Steve Fiscor Publisher & Editor-in-Chief

Russia’s Nornickel is the world’s largest palladium miner and one of the largest nickel miners. With palladium prices hovering around $2,000/oz, one would think this mining company would be set, and they were until a fuel tank at a power plant near Norilsk ruptured. The spill quickly snow-balled into a full-blown environmental disaster. No one was injured, but this event has brought unwanted attention to a proud mining company. During June, the company decided to sell non-core assets in Australia (See News, p. 13) and, as this edition was going to press, it was defending itself from damages assessed by the federal environmental regulatory authority.

E&MJ doesn’t normally report minor equipment mishaps and engineering fails. They happen every month. When the first press release from Nornickel arrived regarding the leak, it seemed like a formal acknowledgement of a minor incident. In a normal year, much like other mining companies, Nornickel would issue a dozen or so press releases. Soon, biweekly updates began to arrive with photos of the progress. It seemed the company was doing its best to be transparent, but no good deed goes unpunished.

On May 29, ground that had supported the tank for 30 years subsided causing the leak. By the end of the following day, Nornickel had pumped more than 100 metric tons of diesel fuel into a containment area, treated the contaminated ground with sorbents and began installing booms on a tributary to the Ambarnaya River. More people and equipment steadily arrived on-site to assist with the cleanup. By June 7, one week after the spill, more than 500 people had become involved in the cleanup (300 from Nornickel). They had removed 50,000 mt of contaminated soil, pumped 949 mt of fuel from the area around the power plant and skimmed more than 913 mt of a fuel/water mixture from 18 boom lines on the river. A week later, Nornickel COO Sergey Dyachenko announced that the first stage of the cleanup efforts had been completed. He thanked everyone involved in the effort including experts from LaFarge-Holcim and Norway who had experience and arrived on-site almost immediately to advise the company.

A week later, Russian President Vladimir Putin hosted a meeting to discuss the progress. The Minister of Emergency Control Evgeny Zinichev reported the second phase of the cleanup was almost complete, with a total of 32,000 m3 of water-fuel mixture collected and 103,000 mt of contaminated soil removed. Nornickel President Vladimir Potanin emphasized that the company intended to fully fund the environment rehabilitation costs related to the accident and added that the company has already spent RUB5 billion ($70 million). “Truly remarkable work has been accomplished,” Putin said. “I know that the situation has been successfully reversed.”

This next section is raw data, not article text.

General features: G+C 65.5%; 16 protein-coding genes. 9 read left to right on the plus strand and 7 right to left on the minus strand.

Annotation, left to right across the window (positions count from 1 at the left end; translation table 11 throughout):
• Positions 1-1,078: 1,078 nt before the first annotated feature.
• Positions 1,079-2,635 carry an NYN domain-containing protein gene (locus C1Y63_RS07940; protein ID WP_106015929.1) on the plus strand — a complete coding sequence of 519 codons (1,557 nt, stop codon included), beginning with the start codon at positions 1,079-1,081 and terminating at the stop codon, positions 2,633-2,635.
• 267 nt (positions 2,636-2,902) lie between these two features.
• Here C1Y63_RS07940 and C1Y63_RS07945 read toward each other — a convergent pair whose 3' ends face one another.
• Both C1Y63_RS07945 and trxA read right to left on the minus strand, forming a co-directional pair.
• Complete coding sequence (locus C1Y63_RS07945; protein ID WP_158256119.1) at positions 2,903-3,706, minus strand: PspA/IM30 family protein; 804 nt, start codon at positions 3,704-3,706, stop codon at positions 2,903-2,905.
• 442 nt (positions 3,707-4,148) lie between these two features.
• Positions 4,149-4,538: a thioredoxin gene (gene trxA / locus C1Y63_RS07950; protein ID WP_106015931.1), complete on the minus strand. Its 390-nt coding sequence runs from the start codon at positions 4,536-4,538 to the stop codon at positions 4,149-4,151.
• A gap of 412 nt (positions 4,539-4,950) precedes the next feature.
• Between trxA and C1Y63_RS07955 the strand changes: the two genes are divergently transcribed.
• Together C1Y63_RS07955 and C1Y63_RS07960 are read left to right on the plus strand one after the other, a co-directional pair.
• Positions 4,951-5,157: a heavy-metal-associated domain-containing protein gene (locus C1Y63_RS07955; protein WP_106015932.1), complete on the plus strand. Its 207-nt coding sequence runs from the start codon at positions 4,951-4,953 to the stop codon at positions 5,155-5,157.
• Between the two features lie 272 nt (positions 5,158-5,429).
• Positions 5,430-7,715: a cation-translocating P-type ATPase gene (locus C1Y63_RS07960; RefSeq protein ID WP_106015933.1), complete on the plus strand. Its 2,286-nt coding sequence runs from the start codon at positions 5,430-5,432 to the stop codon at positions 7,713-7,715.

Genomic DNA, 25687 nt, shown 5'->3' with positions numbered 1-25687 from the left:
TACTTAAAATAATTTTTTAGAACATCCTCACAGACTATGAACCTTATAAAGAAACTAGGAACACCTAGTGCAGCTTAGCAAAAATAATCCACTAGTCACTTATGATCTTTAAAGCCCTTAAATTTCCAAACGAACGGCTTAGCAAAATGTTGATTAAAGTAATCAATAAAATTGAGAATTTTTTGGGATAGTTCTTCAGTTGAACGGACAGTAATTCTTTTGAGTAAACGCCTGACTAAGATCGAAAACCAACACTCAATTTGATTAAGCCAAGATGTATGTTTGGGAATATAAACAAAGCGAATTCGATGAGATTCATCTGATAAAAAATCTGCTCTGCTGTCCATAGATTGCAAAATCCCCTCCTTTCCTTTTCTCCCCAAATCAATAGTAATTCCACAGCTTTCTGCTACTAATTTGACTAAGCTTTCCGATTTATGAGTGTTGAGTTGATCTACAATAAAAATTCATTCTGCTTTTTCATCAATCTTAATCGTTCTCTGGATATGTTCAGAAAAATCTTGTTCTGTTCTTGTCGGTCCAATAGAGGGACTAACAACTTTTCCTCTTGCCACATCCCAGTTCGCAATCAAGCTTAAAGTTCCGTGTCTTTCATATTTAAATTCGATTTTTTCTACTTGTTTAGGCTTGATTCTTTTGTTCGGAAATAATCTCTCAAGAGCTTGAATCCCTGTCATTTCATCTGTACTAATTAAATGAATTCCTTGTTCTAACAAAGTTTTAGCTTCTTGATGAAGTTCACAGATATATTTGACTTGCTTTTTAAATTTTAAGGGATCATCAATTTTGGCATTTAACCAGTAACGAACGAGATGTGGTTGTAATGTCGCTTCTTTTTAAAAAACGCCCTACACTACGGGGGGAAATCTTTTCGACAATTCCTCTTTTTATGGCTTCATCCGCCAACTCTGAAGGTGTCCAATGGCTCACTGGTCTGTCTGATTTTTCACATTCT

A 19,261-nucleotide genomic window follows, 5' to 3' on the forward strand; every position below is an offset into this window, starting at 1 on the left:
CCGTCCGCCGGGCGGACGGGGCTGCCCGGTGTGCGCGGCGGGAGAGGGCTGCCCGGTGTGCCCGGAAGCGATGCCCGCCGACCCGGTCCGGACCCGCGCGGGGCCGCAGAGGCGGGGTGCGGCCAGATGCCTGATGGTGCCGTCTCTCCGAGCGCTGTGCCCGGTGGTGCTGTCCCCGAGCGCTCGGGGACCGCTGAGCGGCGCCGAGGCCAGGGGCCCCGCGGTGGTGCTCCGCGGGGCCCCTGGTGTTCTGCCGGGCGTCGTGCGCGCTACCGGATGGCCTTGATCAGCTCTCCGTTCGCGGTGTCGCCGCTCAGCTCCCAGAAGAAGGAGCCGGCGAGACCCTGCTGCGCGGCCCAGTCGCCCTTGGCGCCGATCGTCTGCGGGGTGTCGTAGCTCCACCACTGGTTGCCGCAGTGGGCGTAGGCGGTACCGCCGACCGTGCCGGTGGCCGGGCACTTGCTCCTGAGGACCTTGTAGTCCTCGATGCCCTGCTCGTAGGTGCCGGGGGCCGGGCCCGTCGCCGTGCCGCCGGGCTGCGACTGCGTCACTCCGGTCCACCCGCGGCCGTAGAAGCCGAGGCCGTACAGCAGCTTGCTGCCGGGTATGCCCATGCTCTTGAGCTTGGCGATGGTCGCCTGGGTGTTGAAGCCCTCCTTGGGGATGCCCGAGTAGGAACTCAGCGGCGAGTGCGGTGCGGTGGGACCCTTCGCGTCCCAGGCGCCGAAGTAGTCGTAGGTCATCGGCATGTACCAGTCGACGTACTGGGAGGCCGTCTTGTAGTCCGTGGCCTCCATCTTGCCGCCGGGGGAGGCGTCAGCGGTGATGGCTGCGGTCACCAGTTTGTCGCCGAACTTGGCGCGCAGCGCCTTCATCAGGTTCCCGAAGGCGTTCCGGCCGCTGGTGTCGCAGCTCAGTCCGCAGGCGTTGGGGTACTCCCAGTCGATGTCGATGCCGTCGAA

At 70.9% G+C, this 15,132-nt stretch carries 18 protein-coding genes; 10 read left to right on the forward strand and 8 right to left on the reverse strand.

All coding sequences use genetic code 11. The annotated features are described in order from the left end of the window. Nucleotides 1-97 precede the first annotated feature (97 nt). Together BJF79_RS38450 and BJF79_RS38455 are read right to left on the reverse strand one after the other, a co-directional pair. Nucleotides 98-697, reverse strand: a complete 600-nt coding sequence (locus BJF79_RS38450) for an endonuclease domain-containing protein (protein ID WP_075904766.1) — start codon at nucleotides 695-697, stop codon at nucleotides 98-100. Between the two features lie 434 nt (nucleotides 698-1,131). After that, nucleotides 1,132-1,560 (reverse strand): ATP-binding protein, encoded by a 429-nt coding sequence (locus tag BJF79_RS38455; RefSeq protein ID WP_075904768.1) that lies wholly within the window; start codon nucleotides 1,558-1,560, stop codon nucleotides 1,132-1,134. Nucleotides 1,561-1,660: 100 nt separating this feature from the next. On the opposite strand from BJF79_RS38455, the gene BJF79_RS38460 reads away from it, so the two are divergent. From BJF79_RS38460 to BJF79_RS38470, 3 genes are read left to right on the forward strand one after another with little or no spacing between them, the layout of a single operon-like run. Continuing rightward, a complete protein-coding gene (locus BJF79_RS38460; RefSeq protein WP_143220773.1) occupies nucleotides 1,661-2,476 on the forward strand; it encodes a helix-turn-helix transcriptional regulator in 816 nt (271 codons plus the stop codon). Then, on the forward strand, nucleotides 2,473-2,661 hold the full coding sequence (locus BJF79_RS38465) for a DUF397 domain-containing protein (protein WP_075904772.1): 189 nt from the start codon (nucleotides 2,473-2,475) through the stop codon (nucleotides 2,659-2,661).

The next step will be the restoration of biodiversity. Nornickel said it would provide financing for the construction of a fish hatchery, but the government wants more. It launched an ethnological expert review on the Taimyr Peninsula to assess the damage caused to the indigenous minorities of the North. They have invited experts from the Federal Agency for Ethnic Affairs and several academic institutions. The commission is expected to assess the impact of the fuel spill on the lifestyle and traditional industries of the indigenous northern minorities by studying current and future influences of the incident on hunting and fishing, reindeer herding and preservation of cultural traditions.

As this edition was going to press, the Federal Service for Supervision of Natural Resources Management had estimated that the complete restoration will cost Nornickel approximately $2 billion. While it reiterated its commitment to covering the costs of remediation, the company was vigorously disputing that figure.